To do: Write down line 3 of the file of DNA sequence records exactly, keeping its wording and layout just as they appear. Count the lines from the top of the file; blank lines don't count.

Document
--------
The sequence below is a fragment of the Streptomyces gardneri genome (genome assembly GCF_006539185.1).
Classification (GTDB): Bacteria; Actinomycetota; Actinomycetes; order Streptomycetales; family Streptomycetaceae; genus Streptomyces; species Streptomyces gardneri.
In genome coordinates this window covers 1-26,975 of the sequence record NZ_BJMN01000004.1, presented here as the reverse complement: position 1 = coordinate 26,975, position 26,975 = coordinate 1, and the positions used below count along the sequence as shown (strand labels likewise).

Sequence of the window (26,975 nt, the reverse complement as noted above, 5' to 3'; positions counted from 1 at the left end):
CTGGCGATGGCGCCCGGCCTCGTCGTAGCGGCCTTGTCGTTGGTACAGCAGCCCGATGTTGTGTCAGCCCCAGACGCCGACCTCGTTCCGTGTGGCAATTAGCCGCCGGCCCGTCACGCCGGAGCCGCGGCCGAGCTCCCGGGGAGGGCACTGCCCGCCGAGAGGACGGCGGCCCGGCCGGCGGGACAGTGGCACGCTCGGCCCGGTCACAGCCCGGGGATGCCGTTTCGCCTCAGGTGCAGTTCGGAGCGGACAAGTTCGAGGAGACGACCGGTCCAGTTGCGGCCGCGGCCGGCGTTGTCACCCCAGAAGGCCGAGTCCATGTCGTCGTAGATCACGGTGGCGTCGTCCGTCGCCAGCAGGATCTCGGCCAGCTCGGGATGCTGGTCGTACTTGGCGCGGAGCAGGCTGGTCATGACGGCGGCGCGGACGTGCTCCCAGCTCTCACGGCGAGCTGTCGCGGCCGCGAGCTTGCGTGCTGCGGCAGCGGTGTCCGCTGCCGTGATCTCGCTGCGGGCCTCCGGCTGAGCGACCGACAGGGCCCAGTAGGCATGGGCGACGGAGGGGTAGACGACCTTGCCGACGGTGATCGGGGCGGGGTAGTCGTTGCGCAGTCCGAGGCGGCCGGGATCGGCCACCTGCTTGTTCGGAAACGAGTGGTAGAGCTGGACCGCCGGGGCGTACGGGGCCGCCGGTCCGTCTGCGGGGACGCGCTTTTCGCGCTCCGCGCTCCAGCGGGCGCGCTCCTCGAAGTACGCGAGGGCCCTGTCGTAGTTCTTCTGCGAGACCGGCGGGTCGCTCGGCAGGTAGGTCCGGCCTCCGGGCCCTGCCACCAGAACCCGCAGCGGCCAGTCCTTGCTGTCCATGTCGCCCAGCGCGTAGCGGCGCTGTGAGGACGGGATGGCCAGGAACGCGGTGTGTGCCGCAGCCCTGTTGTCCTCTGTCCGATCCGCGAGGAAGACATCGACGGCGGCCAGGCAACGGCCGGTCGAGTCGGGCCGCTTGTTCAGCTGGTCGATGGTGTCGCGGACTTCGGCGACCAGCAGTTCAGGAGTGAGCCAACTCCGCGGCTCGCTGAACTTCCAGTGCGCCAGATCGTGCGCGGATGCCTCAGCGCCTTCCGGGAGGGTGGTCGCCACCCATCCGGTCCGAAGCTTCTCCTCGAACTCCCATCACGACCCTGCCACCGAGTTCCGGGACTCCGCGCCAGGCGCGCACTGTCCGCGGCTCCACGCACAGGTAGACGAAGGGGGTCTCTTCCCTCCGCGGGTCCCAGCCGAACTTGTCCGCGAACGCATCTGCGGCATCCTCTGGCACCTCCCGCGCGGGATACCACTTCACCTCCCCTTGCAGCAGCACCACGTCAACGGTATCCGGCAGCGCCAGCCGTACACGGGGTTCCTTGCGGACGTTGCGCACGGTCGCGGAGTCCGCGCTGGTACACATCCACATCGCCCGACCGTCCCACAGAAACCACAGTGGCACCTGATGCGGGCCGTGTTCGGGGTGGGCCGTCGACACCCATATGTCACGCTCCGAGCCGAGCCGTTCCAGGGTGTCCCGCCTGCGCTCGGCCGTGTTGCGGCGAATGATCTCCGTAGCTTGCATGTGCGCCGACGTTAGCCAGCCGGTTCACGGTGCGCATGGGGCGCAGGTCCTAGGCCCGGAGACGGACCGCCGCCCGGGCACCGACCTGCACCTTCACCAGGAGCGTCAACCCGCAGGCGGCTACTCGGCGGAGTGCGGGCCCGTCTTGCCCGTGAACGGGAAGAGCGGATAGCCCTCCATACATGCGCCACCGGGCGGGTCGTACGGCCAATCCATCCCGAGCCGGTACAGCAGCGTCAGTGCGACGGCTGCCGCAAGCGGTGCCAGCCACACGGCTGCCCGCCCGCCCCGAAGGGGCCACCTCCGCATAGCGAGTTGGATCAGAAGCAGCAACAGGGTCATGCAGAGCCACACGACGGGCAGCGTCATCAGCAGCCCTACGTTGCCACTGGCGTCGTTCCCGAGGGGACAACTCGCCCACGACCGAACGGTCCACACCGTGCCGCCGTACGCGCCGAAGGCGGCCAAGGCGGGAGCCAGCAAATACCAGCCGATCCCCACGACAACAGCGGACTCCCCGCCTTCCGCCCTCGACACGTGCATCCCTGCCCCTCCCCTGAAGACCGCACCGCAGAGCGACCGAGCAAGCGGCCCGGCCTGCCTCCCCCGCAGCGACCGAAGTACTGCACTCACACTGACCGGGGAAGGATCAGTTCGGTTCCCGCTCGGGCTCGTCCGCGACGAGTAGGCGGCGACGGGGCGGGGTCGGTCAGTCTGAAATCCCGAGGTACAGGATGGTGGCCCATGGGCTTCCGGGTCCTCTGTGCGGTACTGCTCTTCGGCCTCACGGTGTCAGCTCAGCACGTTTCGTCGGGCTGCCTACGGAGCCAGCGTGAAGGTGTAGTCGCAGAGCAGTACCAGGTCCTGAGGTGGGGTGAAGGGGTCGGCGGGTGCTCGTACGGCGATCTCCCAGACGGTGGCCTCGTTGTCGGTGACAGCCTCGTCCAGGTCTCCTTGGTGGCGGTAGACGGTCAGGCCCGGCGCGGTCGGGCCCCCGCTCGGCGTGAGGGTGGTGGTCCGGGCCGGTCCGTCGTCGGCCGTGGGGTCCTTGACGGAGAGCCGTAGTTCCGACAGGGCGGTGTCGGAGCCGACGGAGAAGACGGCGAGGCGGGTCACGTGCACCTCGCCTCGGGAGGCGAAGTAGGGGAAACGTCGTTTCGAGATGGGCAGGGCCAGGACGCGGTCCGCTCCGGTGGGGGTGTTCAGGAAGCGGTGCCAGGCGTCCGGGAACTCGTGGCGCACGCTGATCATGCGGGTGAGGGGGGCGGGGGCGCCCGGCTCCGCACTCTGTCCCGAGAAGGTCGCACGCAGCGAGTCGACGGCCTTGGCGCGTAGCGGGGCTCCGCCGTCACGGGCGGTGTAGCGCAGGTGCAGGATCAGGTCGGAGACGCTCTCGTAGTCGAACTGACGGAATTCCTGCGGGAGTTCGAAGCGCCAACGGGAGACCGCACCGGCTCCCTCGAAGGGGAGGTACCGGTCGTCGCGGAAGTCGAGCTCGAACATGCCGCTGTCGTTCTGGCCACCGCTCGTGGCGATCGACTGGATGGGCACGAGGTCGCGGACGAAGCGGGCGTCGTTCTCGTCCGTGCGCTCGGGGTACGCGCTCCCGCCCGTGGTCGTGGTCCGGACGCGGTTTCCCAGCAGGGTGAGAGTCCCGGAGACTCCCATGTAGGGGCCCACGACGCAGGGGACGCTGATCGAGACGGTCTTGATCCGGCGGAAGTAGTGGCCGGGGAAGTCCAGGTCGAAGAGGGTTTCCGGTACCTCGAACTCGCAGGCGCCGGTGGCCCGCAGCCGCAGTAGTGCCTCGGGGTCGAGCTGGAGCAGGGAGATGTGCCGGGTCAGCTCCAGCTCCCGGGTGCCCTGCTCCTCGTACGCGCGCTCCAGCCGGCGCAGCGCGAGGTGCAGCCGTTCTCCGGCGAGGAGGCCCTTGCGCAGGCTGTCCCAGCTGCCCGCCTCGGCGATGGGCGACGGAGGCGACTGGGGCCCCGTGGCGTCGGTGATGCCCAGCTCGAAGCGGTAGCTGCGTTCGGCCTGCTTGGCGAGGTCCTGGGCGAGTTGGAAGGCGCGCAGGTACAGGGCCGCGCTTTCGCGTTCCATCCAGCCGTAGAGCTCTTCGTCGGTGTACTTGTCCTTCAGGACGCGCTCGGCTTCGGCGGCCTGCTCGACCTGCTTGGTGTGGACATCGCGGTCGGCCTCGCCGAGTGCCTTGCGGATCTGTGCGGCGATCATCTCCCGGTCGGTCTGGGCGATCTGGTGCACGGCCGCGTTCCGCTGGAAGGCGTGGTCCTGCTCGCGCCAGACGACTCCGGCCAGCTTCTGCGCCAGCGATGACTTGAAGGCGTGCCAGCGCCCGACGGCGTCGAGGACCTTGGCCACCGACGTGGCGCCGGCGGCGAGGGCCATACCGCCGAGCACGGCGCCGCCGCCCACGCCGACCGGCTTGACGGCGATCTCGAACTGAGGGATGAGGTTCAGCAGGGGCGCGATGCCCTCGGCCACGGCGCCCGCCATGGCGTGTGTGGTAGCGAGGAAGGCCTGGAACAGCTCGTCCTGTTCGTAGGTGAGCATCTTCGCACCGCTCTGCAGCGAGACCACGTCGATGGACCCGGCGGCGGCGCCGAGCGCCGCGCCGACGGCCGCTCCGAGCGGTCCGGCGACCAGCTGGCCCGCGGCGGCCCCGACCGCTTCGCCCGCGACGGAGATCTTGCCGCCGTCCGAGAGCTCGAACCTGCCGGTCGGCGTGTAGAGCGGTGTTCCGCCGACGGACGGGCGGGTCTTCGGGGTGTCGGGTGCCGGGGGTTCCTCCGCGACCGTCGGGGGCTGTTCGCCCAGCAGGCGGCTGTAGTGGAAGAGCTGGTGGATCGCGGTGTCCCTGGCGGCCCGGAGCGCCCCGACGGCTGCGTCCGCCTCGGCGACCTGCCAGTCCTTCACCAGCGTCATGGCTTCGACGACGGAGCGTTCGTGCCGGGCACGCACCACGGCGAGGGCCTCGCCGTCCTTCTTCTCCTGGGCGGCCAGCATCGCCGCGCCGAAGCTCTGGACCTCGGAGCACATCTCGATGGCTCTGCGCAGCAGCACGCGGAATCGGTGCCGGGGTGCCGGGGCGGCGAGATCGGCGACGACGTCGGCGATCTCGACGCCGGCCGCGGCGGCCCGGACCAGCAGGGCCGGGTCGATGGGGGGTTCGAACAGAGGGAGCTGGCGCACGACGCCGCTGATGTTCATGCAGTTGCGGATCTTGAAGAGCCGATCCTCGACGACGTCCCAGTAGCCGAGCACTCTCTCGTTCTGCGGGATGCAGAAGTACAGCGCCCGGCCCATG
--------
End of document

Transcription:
In genome coordinates this window covers 1-26,975 of the sequence record NZ_BJMN01000004.1, presented here as the reverse complement: position 1 = coordinate 26,975, position 26,975 = coordinate 1, and the positions used below count along the sequence as shown (strand labels likewise).